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Chloroplast immunity

Principal Supervisor: Murray Grant - SLS

Co-supervisor: Lorenzo Frigerio - SLS

PhD project title: Chloroplast immunity

University of Registration: Warwick

Project outline:

This project examines a newly emerging area of plant defence, chloroplast immunity, which the Grant lab is pioneering. Its objective is to develop totally novel and innovative approaches to improve plant protection strategies and hence enhance food security. Classically, pathogen recognition induces a rapid (~ 30 min) apoplastic reactive oxygen species (ROS) burst driven by plant pattern recognition receptors at the membrane recognising invariant pathogen associated molecular patterns (PAMPs). We recently discovered that the chloroplast plays a central, and previously unrecognised, role in plant basal immunity (de Torres et al. 2015, Nature Plants). Chloroplast immunity (CI) is characterised by a transient ROS burst ~5 h after activation of pattern recognition receptors that is indispensable for defence, suggesting sequential, compartmentalised ROS signalling underpins innate immunity. Pathogens deliver effector proteins into the chloroplast and suppress this ROS burst. Suppression of chloroplastic ROS proceeds in planta multiplication of bacteria. This is achieved by uncoupling electron flow from photosystem II to photosystem I by an unknown mechanism.

Pic1

Our most recent data using a ROS dye (see Figure) shows that some, but not all, chloroplasts stain green (blue arrows) in the presence of ROS and reveals three striking features; (i) not all chloroplasts generate a ROS signal, (ii) chloroplasts are in direct contact with the nuclear membrane and, (iii) some stained chloroplasts produce stromules - membrane connections with the nucleus. Collectively these data suggest that during activated immunity there is direct physical communication between the chloroplast and nucleus. Because the dye is irreversibly oxidised by many ROS and lacks spatial resolution, it cannot be used to probe these exciting observations in more detail.

This project comprises two main components:

  1. Visualisation of ROS dynamics during innate immunity. Using “genetically encoded” reporters targeted to either the chloroplast, nucleus or peroxisomes to visualise in real time ROS dynamics during PAMP triggered immunity. These proteins report H2O2, (roGFP2-Orp1) the class of ROS generated during chloroplastic immune responses, or pH (pHRed). Using ratiometric imaging, combinations of reporters with different intracellular addresses will be used to precisely map the timing and source of both H2O2 and pH changes in different cellular compartments following pathogen challenges as a prerequisite to understanding the dynamics of basal immunity and how nucleo/chloroplastic exchange of cellular material drives plant basal immunity. This work will involve learning con-focal microscopy and training in image analysis.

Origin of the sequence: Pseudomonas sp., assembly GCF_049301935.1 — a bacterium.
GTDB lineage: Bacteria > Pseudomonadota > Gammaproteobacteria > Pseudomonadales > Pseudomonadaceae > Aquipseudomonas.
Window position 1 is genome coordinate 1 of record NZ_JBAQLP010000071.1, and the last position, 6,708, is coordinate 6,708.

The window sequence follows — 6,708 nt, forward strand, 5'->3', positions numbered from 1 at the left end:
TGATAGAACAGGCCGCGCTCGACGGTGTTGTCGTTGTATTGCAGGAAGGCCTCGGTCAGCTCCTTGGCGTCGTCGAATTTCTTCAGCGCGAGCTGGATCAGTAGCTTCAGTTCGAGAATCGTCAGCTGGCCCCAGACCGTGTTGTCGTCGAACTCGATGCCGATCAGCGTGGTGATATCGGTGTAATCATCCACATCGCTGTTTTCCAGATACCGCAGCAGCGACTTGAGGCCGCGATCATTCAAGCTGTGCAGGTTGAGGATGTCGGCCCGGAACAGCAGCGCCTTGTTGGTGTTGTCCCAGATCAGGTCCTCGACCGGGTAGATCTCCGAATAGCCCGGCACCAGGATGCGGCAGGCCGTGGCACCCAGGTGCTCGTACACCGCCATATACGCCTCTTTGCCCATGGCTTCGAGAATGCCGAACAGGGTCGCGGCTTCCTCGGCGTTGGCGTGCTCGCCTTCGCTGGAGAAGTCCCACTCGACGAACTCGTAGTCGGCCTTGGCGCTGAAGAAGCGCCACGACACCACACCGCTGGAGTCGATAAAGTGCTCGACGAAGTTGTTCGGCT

2. Investigating the post-transcriptional targets of chloroplast localised effectors. To identify chloroplast proteins targeted by effectors we will undertake a yeast-2-hybrid screen with HopC1, Hop R1 and HopO1-2; effectors for which we have evidence for chloroplast localisation. HopC1 is putatively localised to the chloroplast and interacts with two chloroplast associated kinesins. A knockout of one kinesin attenuates growth of DC3000. HopR1 is highly conserved and a knockout of a predicted chloroplast interactor, PFT1/TCP13 results in enhanced resistance to DC3000 interaction. HopO1-2, a predicted ADP-ribosyltransferase is imported into pea chloroplasts. Mutants of the ADP-riboslytransferase HopU1 have reduced virulence and HopU1 interacts with chloroplast ribonucleoproteins in vitro, thus HopO1-2 may be required for processing/stabilisation of specific chloroplast mRNAs. These effectors will be screened against 3 new MatchmakerGold yeast 2-hybrid libraries representing mRNA derived from early innate and late innate or susceptible responses. Putative interactors will be quantified by single read Illumina sequencing using bar-coded amplicons from yeast pools. An interaction map will be generated and highly ranked interactors tested, using a combination of available T-DNA knockout populations and CRISP/CAS9 multiplex editing. This component will provide training in molecular biology, yeast genetics and new genome editing techniques.

BBSRC Strategic Research Priority: Food security

Techniques that will be undertaken during the project:

Characterisation of genetic reporters, single and dual reporter confocal imaging, ratiometric imaging of ROS dynamics, image analysis and quantitation, yeast 2-hybrid screening and interactor characterisation, next-generation sequence data analysis and some basic bioinformatics, multiplex CRISPR/CAS9, pathogen infection and bacterial enumeration.

Contact: Professor Murray Grant, University of Warwick